Chancellor of District of Columbia Public Schools Kaya Henderson (Marvin Joseph/WASHINGTON POST)

Ever since D.C. Chancellor Kaya Henderson announced plans to close 15 city schools, activists and politicians have peppered her with different versions of the same question: How will she persuade students from closed schools to stay within DCPS instead of fleeing to charters?

Now Henderson has outlined part of her answer: A “Transition Marketing and Recruitment Plan” intended to ensure that at least 80 percent of students from closed schools re-enroll in DCPS receiving schools.

The chancellor submitted the four-page plan to the D.C. Council’s education committee in advance of a Friday hearing in which student retention is sure to come up.

“We are mounting an aggressive recruitment strategy at each receiving school in coordination with the closing school leaders to retain and attract students and families,” Henderson wrote in a letter to Council Member David Catania (I-At Large), chairman of the education committee.

The school system is in the midst of finding a graphics and communications firm to help mastermind the marketing, Henderson wrote, but has already begun work on the effort.

Every communication from the closing school to families should have “an encouraging message to re-enroll in DCPS,” for example, and principals from receiving schools are being asked to attend meetings and events at those closing schools so parents can get to know them.

Schools’ staff and PTA members will be trained on how to market themselves through messaging, marketing kits and old-fashioned neighborhood canvassing.

Young people will also be pressed into service on behalf of their schools: At each receiving school, a group of kids will create a “2-3 minute, imaginative and energetic video welcoming students and parents from neighboring schools.”

Finally, schools that hit enrollment targets — and teachers who persuade students to re-enroll in a closing school — will win rewards. The school system is in the midst of meeting with potential donors to support those rewards.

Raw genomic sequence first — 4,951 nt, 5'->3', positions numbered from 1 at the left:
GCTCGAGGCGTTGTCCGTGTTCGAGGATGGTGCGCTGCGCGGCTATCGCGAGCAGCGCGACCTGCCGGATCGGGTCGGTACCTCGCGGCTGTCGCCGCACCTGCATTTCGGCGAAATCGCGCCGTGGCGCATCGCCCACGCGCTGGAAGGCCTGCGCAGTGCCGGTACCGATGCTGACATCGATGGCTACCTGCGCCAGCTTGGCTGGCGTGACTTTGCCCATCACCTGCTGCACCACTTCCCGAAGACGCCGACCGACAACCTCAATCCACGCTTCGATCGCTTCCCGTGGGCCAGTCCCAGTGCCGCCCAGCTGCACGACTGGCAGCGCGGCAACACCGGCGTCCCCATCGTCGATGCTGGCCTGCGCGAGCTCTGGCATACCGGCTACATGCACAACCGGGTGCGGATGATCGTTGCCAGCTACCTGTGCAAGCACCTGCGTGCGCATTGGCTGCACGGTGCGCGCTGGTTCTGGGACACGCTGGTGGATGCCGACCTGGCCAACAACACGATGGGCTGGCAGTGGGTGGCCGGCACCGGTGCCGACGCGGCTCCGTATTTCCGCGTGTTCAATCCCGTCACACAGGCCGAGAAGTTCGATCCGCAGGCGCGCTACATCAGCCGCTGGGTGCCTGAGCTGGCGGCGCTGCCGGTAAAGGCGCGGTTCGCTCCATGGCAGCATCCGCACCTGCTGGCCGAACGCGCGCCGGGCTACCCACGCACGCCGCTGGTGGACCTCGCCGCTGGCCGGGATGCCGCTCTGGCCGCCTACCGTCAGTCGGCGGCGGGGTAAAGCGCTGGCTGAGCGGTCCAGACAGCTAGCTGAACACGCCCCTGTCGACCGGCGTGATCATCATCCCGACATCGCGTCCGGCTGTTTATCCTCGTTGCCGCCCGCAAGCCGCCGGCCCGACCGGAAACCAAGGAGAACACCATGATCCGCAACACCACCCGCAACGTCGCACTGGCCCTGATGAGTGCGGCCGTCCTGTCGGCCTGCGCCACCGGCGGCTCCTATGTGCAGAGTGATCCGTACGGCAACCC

The chancellor has also promised that the school closures will allow her to strengthen programs within schools, but further details won’t be available until budget season. Many parents say that substantive and positive changes within schools will be more powerful than any marketing effort.

Activists at Garrison Elementary, for example — where the PTA has launched a full-bore effort to boost enrollment after barely escaping closure — say that the school needs a renovation and foreign-language immersion programs to attract and retain local parents.

“While every other DCPS [school] is hemorrhaging children to charters, dual-language DCPS [schools] are almost impervious to retention issues,” said Garrison parent Vanessa Bertelli during a recent council hearing, pointing out that schools that offer foreign languages tend to have long waiting lists. “So why is DCPS not jumping at the opportunity to caputre these students by filling the gap between demand and offerings?”

A number of other questions about the post-closure transition need to be worked out in the coming months. The chancellor has outlined which of her senior staff members would be responsible for each of those issues. She also has released an FAQ for staff at closing schools, who are not guaranteed a job next.

The school system is aiming to enroll 46,836 students next year, an increase of nearly 3 percent over current enrollment. This year the school system grew by less than 1 percent to 45,557 students.